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and the internet

April 2003

disponibile anche in italiano

  Giancarlo Livraghi
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Mainstream media, occasionally, publish some information and comments on the hydrogen issue. Or, more broadly, on the opportunities offered by “renewable“ energy sources. But these subjects aren’t treated as seriously as they should. There is a prevailing, and quite absurd, notion that we are hopelessly condemned to the use of fossil fuels – especially oil.

The problem isn’t just that fossil reserves aren’t inexhaustible – and will come to an and in a few decades. The worry isn’t only the very serious, and increasing, damage to the environment caused by burning ever-increasing quantities of oil and coal.

There are also very unpleasant and dangerous economic and political diseases caused by the concentration of resources. The large fossil beds (coal, oil, gas) are in a few places around the world. This causes dramatic unbalances. Transport is cumbersome and accident-prone. The mammoth power plants are inefficient and vulnerable – and so are the large refineries. Centralized systems are a disease, that can have dangerous, sometimes catastrophic, consequences.

We can get out of this mess with solutions that are no longer scientific theory, or laboratory experiments, but have an established record of practical feasibility. One of their many advantages is that they are infinitely “scaleable.“ Energy can be produced in large plants or small, decentralized wherever it’s convenient. There is an interesting analogy, in this sense, between the structure of the internet and the production of energy with hydrogen (or other “renewable“ resources.)

It’s no coincidence that Wired published an article in its April 2003 issue, by Peter Schwartz and Doug Randall, How Hydrogen Power Can Save America, in which this subject is addressed quite aggressively (though it’s a bit myopic to treat it only as an American problem and to ignore the analogy with networking).

It’s no coincidence that the first country to head for a “hydrogen economy“ is Iceland – a leading country in online activity (see the data section.)

If a totally oil-free economy can be realized in an island with 300 thousand inhabitants, that confirms that it can be done anywhere. In the world largest cities or in the smallest villages. For a whole town or for a single neighborhood or building. With enormous advantages for the most “advanced“ (and energy-consuming) economies – as well as for the “emerging“ economies that lack local, manageable sources of energy. No more pipelines, no more tankers, no more long-range electric cables, no more conditioning by those who own the fossil reserves o the tools to exploit them. Infinitely renewable energy equally available to all, from the skyscrapers in New York or Shanghai to the remotest villages of Africa or Asia.

This is no longer a theory or a hypothesis. It’s a practically proven reality. And so is the decentralized, infinitely scaleable structure of the net.

The concept of what we know as the internet existed in the nineteenth century – but it started to develop practically only thirty years ago. The idea of energy from hydrogen developed on a similar time scale. In by Jules Verne’s book Mysterious Island (1874) a sailor asks an engineer what could be used to produce heat and energy when we run out of coal. “Water“, he replies, And explains that energy can be produced when oxygen and hydrogen are separated.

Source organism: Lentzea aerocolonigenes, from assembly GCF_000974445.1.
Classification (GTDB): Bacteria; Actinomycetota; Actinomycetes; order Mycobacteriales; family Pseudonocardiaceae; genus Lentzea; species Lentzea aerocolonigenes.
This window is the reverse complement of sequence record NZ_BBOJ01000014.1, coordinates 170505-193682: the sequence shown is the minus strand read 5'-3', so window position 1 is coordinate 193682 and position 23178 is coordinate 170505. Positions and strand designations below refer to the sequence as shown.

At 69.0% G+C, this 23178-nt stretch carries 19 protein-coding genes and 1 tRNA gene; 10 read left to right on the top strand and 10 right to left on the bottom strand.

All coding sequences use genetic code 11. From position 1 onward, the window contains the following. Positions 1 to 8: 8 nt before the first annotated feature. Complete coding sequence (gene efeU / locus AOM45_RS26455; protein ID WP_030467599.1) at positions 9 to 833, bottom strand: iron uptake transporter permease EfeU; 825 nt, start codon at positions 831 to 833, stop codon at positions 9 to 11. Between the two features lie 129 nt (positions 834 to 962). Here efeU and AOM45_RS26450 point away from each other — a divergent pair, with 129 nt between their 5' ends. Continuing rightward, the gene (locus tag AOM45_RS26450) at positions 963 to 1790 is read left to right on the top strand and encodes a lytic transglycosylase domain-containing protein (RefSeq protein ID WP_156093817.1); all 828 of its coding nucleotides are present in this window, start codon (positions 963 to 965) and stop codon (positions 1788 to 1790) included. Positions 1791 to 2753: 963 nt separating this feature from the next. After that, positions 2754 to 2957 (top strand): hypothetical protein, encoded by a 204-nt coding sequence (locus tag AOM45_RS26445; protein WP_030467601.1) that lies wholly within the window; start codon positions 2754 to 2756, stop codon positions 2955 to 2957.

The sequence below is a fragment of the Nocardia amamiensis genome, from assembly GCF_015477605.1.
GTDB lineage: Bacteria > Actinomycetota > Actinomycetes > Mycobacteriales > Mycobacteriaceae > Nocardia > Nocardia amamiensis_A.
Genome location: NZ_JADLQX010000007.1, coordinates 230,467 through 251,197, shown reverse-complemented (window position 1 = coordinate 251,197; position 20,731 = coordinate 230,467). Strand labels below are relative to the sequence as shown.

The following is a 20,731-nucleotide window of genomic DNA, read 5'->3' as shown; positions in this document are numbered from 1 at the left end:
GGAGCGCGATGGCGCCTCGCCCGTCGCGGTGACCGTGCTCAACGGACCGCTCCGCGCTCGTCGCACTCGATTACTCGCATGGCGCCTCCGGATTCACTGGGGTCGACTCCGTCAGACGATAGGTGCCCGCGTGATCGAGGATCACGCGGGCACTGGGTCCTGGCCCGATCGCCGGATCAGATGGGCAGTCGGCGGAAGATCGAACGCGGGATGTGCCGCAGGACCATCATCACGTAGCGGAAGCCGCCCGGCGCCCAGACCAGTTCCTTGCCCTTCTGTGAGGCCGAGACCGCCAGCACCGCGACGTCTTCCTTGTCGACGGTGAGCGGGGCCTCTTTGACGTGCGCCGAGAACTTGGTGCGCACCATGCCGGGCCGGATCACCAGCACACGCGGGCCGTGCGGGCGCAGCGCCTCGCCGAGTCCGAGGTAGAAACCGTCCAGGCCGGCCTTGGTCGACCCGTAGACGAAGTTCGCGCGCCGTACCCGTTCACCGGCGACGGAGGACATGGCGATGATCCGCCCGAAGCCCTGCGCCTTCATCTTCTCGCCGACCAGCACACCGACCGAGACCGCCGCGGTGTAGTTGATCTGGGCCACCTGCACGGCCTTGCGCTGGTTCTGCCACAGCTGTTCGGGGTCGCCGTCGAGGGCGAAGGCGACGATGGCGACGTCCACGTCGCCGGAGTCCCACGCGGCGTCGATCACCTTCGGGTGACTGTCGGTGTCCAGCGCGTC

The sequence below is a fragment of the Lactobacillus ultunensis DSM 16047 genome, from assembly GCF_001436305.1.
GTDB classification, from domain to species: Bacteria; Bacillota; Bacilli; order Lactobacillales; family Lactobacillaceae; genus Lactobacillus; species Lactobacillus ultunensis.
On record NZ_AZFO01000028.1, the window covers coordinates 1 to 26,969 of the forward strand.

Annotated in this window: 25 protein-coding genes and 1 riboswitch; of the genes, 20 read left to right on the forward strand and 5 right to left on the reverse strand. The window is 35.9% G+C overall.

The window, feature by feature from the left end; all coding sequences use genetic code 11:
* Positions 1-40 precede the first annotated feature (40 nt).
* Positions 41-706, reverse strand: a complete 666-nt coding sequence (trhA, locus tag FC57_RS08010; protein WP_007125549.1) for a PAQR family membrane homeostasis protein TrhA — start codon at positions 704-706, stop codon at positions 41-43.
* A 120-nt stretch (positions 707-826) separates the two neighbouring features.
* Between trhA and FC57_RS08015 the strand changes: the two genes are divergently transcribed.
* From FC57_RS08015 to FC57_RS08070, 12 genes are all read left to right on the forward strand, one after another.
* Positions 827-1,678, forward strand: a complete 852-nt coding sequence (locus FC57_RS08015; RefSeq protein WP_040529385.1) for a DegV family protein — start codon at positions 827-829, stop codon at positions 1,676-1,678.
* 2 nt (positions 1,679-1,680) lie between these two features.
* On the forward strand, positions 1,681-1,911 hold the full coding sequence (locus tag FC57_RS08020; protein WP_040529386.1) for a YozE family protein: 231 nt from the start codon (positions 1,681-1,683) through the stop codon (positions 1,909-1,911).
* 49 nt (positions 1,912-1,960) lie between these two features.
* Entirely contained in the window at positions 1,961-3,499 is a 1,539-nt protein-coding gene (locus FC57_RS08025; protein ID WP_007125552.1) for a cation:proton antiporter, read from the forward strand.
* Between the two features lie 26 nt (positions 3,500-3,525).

What Jules Verne didn’t expect was the long, gloomy period in which we have been burning oil. But now the time has come to go for what he had seen, 130 year ago, as the most obvious and effective solution.

In the case of the internet, we have a simple and effective technical solution available to all, but we still have a long way to go because in a large part of the world access is scarcely available (if nor prohibited) and we haven’t yet a full understanding of how to move away from the homogenized, centralized, rigid information structure of the industrial era. But the resources are there, we just have to learn how to use them better.

In the case of energy, there were ways of producing hydrogen in 1920. Since then there has been considerable evolution of technologies. Probably there are more to come, but we have enough practical knowhow to move ahead, here and now. If it can be done in Iceland, why not everywhere else? It’s hard to think of any country or place in the world where enough non-fossil, non-polluting, renewable energies can’t be found to produce all the hydrogen we want (as well as satisfying some of the energy needs without even going through the hydrogen process.)

It may be sunshine is some places, wind in others. Rivers or tides, volcanic heat or thermal air flow, urban waste or agricultural produce, etcetera. We don’t need gas or oil to make usable hydrogen. It is possible everywhere to change to a fully sustainable, and non polluting, energy system.

We have the technical solutions to free ourselves from oil or coal slavery. What we need is the cultural attitude, the dedication, the will to make it happen. The big power systems are probably unhappy about the demise of centralization. But the advantages for humanity (and for the environment) are so enormous that their nearsighted resistance must be overcome. Worldwide availability of inexhaustible, renewable, decentralized and “clean“ energy (as well as an infinite diversity of free. unhindered information and communication) isn’t a dream or a theory. It’s a practical opportunity that we can’t afford to miss.


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